Beyond the trouble of staying healthy this preseason, there lies another sickness: Three Point Fever. By the time the Chicago Bulls got to the playoffs last season they had one legit three point threat, the ever streaky Kirk Hinrich. Ever since Ben Gordon left through free agency in the summer of 2009, three point shooting has been a weakness. This summer saw the Bulls ship out Captain Kirk and import Kyle Korver along with a host of other players who can shoot the three with varying degrees of success. Hence, the overall situation has not changed much. They upgraded their top three point shooter, but at the expense of defense. And due to his questionable defense, Korver will not see the minutes Hinrich put in.
Whether motivated by this need of better team perimeter shooting or some other less altruistic cause (Pay Day!), a handful of Bulls have been chucking more threes in practice and training camp. First was news of Derrick Rose’s quest to develop a more consistent three while playing for Team USA. During the warm-up games and throughout practices he looked like he was succeeding. Things took a nose dive when the FIBA Championship began, where Rose shot 28% from (a shortened) three-point line for the tournament. Granted, Rose played more of a traditional point guard in the tournament, limiting his ability to get into a shooting flow. Yet, 28% from a line that was three feet (approx. 1 metre) shorter is sad anyway you cut it. (And, with that, hopefully today is the last day I will have to go to FIBA’s disease-ridden website.)
Next we heard that the offensively-limited Taj Gibson was flirting with the three ball. Rest assured that he has also been working on a mid-range jumper and did not just make the leap to long distance. This seems like more of a long term project, than some revelation that comes from a player that has a shot that ranges from collar-tugging to marginal, at best. However, Gibson has said that if he has the look in a game he will not be afraid to launch the long ball. Hm.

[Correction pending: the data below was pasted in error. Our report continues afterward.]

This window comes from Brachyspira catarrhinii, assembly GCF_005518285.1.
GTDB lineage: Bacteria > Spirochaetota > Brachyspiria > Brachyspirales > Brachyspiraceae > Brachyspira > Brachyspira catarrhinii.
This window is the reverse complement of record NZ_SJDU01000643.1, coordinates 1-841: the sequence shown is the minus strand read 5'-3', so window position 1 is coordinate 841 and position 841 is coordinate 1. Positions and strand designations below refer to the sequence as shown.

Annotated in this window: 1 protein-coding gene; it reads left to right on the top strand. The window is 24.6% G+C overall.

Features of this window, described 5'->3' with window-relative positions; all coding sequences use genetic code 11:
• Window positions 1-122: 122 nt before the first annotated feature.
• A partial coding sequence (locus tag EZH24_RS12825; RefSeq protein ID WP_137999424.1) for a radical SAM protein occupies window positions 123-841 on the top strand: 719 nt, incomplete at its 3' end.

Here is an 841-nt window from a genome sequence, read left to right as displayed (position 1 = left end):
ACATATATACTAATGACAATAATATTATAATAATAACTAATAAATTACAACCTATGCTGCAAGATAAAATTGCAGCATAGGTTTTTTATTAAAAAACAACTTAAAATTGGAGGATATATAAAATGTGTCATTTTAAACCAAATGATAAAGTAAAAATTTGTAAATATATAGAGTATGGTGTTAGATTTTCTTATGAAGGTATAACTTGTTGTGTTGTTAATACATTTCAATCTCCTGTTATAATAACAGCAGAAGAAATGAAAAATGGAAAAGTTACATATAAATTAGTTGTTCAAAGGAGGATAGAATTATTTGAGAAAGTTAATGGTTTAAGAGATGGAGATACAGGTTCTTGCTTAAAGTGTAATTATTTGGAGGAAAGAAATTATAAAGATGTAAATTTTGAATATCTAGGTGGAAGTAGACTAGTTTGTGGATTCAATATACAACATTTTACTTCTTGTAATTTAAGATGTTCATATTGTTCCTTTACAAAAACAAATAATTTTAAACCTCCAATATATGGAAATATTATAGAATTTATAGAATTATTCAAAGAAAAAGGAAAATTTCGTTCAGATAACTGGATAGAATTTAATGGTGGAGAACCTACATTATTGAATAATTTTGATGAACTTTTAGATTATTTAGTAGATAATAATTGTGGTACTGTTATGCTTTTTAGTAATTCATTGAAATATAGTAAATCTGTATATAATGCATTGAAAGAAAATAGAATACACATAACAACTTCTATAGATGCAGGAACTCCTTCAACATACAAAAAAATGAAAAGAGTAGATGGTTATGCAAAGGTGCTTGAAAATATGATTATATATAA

Then there is the curious case of Luol Deng. The Man from Sudan came into the league in 2004 and fancied himself as player who dabbles with the three ball. His rookie season saw him throw up 117 threes at a clip of 26.5%. In his second season, Deng reduced his attempts to 78 and upped his percentage by four tenths. Then in the summer of 2006, Deng and, then coach, Scott Skiles decided that the three-point game was distracting Deng from what he was better at, mid-range jumpers and slashing to the hoop. That theory worked out phenomenally well. Luol shot only seven threes that season, while playing 82 games, and leading the Bulls to their only playoff series victory in the Post-Jordan Era. This lead to people questioning if it was worth giving up Deng for Kobe Bryant in the summer of 2007. (Seriously, folks.) Slapped with the “indispensable” tag, Deng signed a staggering $71 million contract in 2008.
Fast forward past three seasons of battling injuries and not turning into the Messiah, and we have a Deng who is flirting with the three once again. Coach Tom Thibodeau is hoping Deng is able to consistently hit the corner three in order to open up the Bulls offense. Personally, I hope that is where it stays (Unless, of course, he is lighting it up all over the arc.). A little addition to his game is certainly welcome, but when Deng is spouting off, “I’m going to shoot a lot more threes,” one may start to worry.
I hope that these players realize that the coveted three ball can come at a price. If they start spotting up for more threes and things do not go as planned, it could start affecting the rest of their rhythm. The end result could be a less potent offense born from frustration. And I do not think there are any Bulls fans who think that the team can afford any lost offense, especially without The Beard. So please proceed with caution, gentlemen.